Fighting racist queer-haters

Other progressive groups are supporting DePaul Divest.

Triota, which describes itself as the “Women and Gender Studies Honors Society,” is supporting divestment because it is linked to “our own struggles as feminist, anti-racist activists,” according to DePaul Divests’ testimonials page.

Trans*formation, which represents “trans* and gender nonconforming students and allies,” likewise associates “gender liberation” with the divestment movement goal of “challenging racism, militarism, and settler-colonialism.”

Feminist Front released a video in support of divestment at DePaul as well. One leader of the group accuses Israel of “targeting women” through “violence, kidnapping, and rape.”

“It’s a queer issue” when the Israeli Defense Forces “target queer folks with blackmail” and then cover it up through “pink washing,” notes another leader of the group. It claims to support divestment because it aligns with the Vincentian values its members also support.

Municipal police departments trained by ‘Israeli military’?

A few miles north in Evanston, some Northwestern students are pushing for Israel divestment as well.

Northwestern Divest calls itself “a grassroots, student-led campaign,” which asks Northwestern “to divest from corporations that are profiting off of the illegal occupation of Palestinian lands.” It also supports the boycott, divestment and sanctions (BDS) movement.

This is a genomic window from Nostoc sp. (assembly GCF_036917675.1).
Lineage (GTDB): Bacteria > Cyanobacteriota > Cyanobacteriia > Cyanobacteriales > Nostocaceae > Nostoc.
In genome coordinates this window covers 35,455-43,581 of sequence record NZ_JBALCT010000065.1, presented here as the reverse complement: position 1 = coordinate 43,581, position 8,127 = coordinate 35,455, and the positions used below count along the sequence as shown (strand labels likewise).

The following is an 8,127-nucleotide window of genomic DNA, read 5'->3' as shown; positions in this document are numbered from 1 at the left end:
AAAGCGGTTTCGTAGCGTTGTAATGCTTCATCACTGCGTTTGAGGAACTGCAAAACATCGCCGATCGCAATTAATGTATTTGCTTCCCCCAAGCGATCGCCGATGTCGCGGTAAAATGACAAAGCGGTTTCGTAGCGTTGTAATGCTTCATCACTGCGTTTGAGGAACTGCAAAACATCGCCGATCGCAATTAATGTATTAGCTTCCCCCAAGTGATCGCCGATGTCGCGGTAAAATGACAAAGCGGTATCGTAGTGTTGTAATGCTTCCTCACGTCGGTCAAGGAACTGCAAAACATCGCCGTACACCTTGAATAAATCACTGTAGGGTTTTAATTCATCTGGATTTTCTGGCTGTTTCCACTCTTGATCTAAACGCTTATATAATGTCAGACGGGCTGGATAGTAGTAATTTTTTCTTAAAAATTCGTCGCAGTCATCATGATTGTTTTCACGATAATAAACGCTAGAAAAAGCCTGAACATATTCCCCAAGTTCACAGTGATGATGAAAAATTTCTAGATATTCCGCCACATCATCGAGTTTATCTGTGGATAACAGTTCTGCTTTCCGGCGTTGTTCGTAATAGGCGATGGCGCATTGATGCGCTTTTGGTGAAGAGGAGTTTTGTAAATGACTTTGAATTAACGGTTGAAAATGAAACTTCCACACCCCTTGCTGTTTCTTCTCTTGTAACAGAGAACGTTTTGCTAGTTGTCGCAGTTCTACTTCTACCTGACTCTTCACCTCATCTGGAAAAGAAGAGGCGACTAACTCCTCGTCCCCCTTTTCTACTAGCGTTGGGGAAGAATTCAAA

It’s also getting support from progressive groups like MEChA de Northwestern, a Chicano student group, which seeks “to open the doors of higher education para nuestras comunidades [our communities] and strive for a society free of imperialism, racism, sexism, and homophobia,” according to its national website.

One student even claimed the St. Louis and New York police departments “were both trained by the Israeli military … If black lives matter than Palestinian life must also.”

That appears to be a reference to the Anti-Defamation League’s National Counter-Terrorism Seminar in Israel, which says that more than 175 “law enforcement executives” have participated in sessions to learn about Israel’s tactics and strategies to fight terrorism since 2004.

Palestinian activist website Electronic Intifada claims that a St. Louis County police chief attended one of these seminars in 2011.

Northwestern Divest declined to comment “at this time,” the group told The Fix by email.

A continuation of Jim Crow policies

Emiliano Vera, a Northwestern student, told The Fix in an email he started supporting divestment after meeting Palestinian students and learning “about liberation movements historically and ongoing.”

He learned how Israel’s occupation constituted a “violent campaign of complete removal and disenfranchisement of a native population by colonizers,” like the “slaughter of Native Americans,” “Jim Crow USA” and “apartheid South Africa.”